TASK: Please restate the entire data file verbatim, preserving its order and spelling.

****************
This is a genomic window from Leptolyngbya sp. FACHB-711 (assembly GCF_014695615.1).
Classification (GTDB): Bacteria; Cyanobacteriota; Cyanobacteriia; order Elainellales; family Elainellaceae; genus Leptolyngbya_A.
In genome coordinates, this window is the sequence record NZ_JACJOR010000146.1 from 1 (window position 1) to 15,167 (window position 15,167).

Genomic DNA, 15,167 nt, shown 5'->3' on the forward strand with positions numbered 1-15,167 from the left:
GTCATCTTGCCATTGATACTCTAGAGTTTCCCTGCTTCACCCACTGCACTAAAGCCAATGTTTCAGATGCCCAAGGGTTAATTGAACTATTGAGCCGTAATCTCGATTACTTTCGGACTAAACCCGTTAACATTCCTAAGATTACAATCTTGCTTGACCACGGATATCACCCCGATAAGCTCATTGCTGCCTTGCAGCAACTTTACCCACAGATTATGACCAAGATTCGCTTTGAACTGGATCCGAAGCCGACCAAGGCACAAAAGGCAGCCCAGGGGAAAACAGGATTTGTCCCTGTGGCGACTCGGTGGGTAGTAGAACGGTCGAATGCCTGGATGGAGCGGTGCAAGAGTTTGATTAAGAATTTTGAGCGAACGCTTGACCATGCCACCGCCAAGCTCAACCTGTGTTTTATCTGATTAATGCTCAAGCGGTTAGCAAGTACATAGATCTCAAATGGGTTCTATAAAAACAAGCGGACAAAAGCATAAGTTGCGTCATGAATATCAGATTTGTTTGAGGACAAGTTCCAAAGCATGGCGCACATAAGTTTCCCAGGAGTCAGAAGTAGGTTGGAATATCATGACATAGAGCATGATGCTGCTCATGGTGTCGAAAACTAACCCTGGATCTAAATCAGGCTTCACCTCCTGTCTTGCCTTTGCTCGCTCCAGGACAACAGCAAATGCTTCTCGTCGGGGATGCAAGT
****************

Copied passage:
This is a genomic window from Leptolyngbya sp. FACHB-711 (assembly GCF_014695615.1).
Classification (GTDB): Bacteria; Cyanobacteriota; Cyanobacteriia; order Elainellales; family Elainellaceae; genus Leptolyngbya_A.
In genome coordinates, this window is the sequence record NZ_JACJOR010000146.1 from 1 (window position 1) to 15,167 (window position 15,167).

Genomic DNA, 15,167 nt, shown 5'->3' on the forward strand with positions numbered 1-15,167 from the left:
GTCATCTTGCCATTGATACTCTAGAGTTTCCCTGCTTCACCCACTGCACTAAAGCCAATGTTTCAGATGCCCAAGGGTTAATTGAACTATTGAGCCGTAATCTCGATTACTTTCGGACTAAACCCGTTAACATTCCTAAGATTACAATCTTGCTTGACCACGGATATCACCCCGATAAGCTCATTGCTGCCTTGCAGCAACTTTACCCACAGATTATGACCAAGATTCGCTTTGAACTGGATCCGAAGCCGACCAAGGCACAAAAGGCAGCCCAGGGGAAAACAGGATTTGTCCCTGTGGCGACTCGGTGGGTAGTAGAACGGTCGAATGCCTGGATGGAGCGGTGCAAGAGTTTGATTAAGAATTTTGAGCGAACGCTTGACCATGCCACCGCCAAGCTCAACCTGTGTTTTATCTGATTAATGCTCAAGCGGTTAGCAAGTACATAGATCTCAAATGGGTTCTATAAAAACAAGCGGACAAAAGCATAAGTTGCGTCATGAATATCAGATTTGTTTGAGGACAAGTTCCAAAGCATGGCGCACATAAGTTTCCCAGGAGTCAGAAGTAGGTTGGAATATCATGACATAGAGCATGATGCTGCTCATGGTGTCGAAAACTAACCCTGGATCTAAATCAGGCTTCACCTCCTGTCTTGCCTTTGCTCGCTCCAGGACAACAGCAAATGCTTCTCGTCGGGGATGCAAGT